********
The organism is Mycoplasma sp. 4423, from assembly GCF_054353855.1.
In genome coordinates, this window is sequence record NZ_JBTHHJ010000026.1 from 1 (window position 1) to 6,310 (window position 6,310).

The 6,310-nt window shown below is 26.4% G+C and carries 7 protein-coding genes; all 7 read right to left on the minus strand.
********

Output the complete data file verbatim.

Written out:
The organism is Mycoplasma sp. 4423, from assembly GCF_054353855.1.
In genome coordinates, this window is sequence record NZ_JBTHHJ010000026.1 from 1 (window position 1) to 6,310 (window position 6,310).

The 6,310-nt window shown below is 26.4% G+C and carries 7 protein-coding genes; all 7 read right to left on the minus strand.